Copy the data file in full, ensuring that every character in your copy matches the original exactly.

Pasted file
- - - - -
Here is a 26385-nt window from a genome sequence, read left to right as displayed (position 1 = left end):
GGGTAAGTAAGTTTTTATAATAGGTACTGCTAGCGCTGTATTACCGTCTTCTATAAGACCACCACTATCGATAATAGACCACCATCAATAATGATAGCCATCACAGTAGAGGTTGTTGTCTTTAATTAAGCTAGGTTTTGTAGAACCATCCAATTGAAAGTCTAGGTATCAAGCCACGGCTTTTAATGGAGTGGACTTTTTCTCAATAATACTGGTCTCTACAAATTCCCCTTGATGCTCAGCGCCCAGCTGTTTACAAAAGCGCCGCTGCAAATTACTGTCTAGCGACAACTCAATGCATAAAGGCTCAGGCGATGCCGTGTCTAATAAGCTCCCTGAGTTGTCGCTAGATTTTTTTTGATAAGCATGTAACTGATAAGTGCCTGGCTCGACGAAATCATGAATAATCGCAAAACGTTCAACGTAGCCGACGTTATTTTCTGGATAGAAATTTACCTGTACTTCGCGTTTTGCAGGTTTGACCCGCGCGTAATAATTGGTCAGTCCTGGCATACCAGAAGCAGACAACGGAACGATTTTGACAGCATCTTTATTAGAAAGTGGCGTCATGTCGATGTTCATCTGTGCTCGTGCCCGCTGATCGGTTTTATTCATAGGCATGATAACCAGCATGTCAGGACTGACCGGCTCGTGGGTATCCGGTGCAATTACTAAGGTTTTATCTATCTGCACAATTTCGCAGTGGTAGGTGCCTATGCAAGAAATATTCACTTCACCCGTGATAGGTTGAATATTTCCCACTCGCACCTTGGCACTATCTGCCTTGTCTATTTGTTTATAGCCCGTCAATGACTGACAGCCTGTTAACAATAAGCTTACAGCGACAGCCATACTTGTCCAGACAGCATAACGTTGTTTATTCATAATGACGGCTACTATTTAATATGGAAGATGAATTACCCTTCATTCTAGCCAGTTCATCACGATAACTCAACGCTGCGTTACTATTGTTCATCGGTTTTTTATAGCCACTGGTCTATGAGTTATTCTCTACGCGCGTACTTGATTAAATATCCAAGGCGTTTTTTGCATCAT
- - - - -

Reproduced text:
Here is a 26385-nt window from a genome sequence, read left to right as displayed (position 1 = left end):
GGGTAAGTAAGTTTTTATAATAGGTACTGCTAGCGCTGTATTACCGTCTTCTATAAGACCACCACTATCGATAATAGACCACCATCAATAATGATAGCCATCACAGTAGAGGTTGTTGTCTTTAATTAAGCTAGGTTTTGTAGAACCATCCAATTGAAAGTCTAGGTATCAAGCCACGGCTTTTAATGGAGTGGACTTTTTCTCAATAATACTGGTCTCTACAAATTCCCCTTGATGCTCAGCGCCCAGCTGTTTACAAAAGCGCCGCTGCAAATTACTGTCTAGCGACAACTCAATGCATAAAGGCTCAGGCGATGCCGTGTCTAATAAGCTCCCTGAGTTGTCGCTAGATTTTTTTTGATAAGCATGTAACTGATAAGTGCCTGGCTCGACGAAATCATGAATAATCGCAAAACGTTCAACGTAGCCGACGTTATTTTCTGGATAGAAATTTACCTGTACTTCGCGTTTTGCAGGTTTGACCCGCGCGTAATAATTGGTCAGTCCTGGCATACCAGAAGCAGACAACGGAACGATTTTGACAGCATCTTTATTAGAAAGTGGCGTCATGTCGATGTTCATCTGTGCTCGTGCCCGCTGATCGGTTTTATTCATAGGCATGATAACCAGCATGTCAGGACTGACCGGCTCGTGGGTATCCGGTGCAATTACTAAGGTTTTATCTATCTGCACAATTTCGCAGTGGTAGGTGCCTATGCAAGAAATATTCACTTCACCCGTGATAGGTTGAATATTTCCCACTCGCACCTTGGCACTATCTGCCTTGTCTATTTGTTTATAGCCCGTCAATGACTGACAGCCTGTTAACAATAAGCTTACAGCGACAGCCATACTTGTCCAGACAGCATAACGTTGTTTATTCATAATGACGGCTACTATTTAATATGGAAGATGAATTACCCTTCATTCTAGCCAGTTCATCACGATAACTCAACGCTGCGTTACTATTGTTCATCGGTTTTTTATAGCCACTGGTCTATGAGTTATTCTCTACGCGCGTACTTGATTAAATATCCAAGGCGTTTTTTGCATCAT